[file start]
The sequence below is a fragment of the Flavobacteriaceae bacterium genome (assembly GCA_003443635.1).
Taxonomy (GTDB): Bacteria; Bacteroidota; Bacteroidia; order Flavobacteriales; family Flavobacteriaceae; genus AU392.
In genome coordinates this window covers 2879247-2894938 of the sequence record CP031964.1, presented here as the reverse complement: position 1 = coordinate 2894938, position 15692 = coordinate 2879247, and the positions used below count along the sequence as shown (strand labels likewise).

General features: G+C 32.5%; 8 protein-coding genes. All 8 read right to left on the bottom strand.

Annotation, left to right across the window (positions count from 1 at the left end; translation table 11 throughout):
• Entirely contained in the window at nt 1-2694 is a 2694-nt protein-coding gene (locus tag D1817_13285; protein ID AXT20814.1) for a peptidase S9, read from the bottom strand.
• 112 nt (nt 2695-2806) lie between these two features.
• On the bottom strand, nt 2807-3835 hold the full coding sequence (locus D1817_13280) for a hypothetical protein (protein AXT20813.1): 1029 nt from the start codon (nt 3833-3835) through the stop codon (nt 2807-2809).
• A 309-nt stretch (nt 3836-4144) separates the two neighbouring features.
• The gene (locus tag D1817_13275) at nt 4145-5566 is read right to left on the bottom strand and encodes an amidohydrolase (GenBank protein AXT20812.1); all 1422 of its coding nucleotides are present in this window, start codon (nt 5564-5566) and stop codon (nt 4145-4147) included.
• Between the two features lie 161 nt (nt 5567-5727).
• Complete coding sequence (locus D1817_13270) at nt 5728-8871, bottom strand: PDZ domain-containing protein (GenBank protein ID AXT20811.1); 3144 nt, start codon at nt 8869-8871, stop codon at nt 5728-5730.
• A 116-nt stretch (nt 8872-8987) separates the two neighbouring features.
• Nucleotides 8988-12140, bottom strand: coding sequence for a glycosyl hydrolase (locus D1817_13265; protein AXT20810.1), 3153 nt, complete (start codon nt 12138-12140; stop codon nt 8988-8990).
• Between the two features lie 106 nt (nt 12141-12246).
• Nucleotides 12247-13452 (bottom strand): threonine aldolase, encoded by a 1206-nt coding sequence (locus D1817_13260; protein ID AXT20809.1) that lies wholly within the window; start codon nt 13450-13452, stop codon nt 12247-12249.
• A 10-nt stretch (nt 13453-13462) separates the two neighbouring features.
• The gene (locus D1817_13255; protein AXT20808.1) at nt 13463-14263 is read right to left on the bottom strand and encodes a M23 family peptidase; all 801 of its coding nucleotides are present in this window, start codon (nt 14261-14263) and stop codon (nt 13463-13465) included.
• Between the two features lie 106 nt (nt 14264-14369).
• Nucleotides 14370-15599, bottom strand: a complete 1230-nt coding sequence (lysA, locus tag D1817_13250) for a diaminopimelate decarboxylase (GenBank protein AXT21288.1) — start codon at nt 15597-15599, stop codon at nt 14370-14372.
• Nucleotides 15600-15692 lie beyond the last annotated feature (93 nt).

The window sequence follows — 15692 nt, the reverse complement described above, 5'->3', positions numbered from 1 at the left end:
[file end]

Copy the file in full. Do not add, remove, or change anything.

The sequence below is a fragment of the Flavobacteriaceae bacterium genome (assembly GCA_003443635.1).
Taxonomy (GTDB): Bacteria; Bacteroidota; Bacteroidia; order Flavobacteriales; family Flavobacteriaceae; genus AU392.
In genome coordinates this window covers 2879247-2894938 of the sequence record CP031964.1, presented here as the reverse complement: position 1 = coordinate 2894938, position 15692 = coordinate 2879247, and the positions used below count along the sequence as shown (strand labels likewise).

General features: G+C 32.5%; 8 protein-coding genes. All 8 read right to left on the bottom strand.

Annotation, left to right across the window (positions count from 1 at the left end; translation table 11 throughout):
• Entirely contained in the window at nt 1-2694 is a 2694-nt protein-coding gene (locus tag D1817_13285; protein ID AXT20814.1) for a peptidase S9, read from the bottom strand.
• 112 nt (nt 2695-2806) lie between these two features.
• On the bottom strand, nt 2807-3835 hold the full coding sequence (locus D1817_13280) for a hypothetical protein (protein AXT20813.1): 1029 nt from the start codon (nt 3833-3835) through the stop codon (nt 2807-2809).
• A 309-nt stretch (nt 3836-4144) separates the two neighbouring features.
• The gene (locus tag D1817_13275) at nt 4145-5566 is read right to left on the bottom strand and encodes an amidohydrolase (GenBank protein AXT20812.1); all 1422 of its coding nucleotides are present in this window, start codon (nt 5564-5566) and stop codon (nt 4145-4147) included.
• Between the two features lie 161 nt (nt 5567-5727).
• Complete coding sequence (locus D1817_13270) at nt 5728-8871, bottom strand: PDZ domain-containing protein (GenBank protein ID AXT20811.1); 3144 nt, start codon at nt 8869-8871, stop codon at nt 5728-5730.
• A 116-nt stretch (nt 8872-8987) separates the two neighbouring features.
• Nucleotides 8988-12140, bottom strand: coding sequence for a glycosyl hydrolase (locus D1817_13265; protein AXT20810.1), 3153 nt, complete (start codon nt 12138-12140; stop codon nt 8988-8990).
• Between the two features lie 106 nt (nt 12141-12246).
• Nucleotides 12247-13452 (bottom strand): threonine aldolase, encoded by a 1206-nt coding sequence (locus D1817_13260; protein ID AXT20809.1) that lies wholly within the window; start codon nt 13450-13452, stop codon nt 12247-12249.
• A 10-nt stretch (nt 13453-13462) separates the two neighbouring features.
• The gene (locus D1817_13255; protein AXT20808.1) at nt 13463-14263 is read right to left on the bottom strand and encodes a M23 family peptidase; all 801 of its coding nucleotides are present in this window, start codon (nt 14261-14263) and stop codon (nt 13463-13465) included.
• Between the two features lie 106 nt (nt 14264-14369).
• Nucleotides 14370-15599, bottom strand: a complete 1230-nt coding sequence (lysA, locus tag D1817_13250) for a diaminopimelate decarboxylase (GenBank protein AXT21288.1) — start codon at nt 15597-15599, stop codon at nt 14370-14372.
• Nucleotides 15600-15692 lie beyond the last annotated feature (93 nt).

The window sequence follows — 15692 nt, the reverse complement described above, 5'->3', positions numbered from 1 at the left end: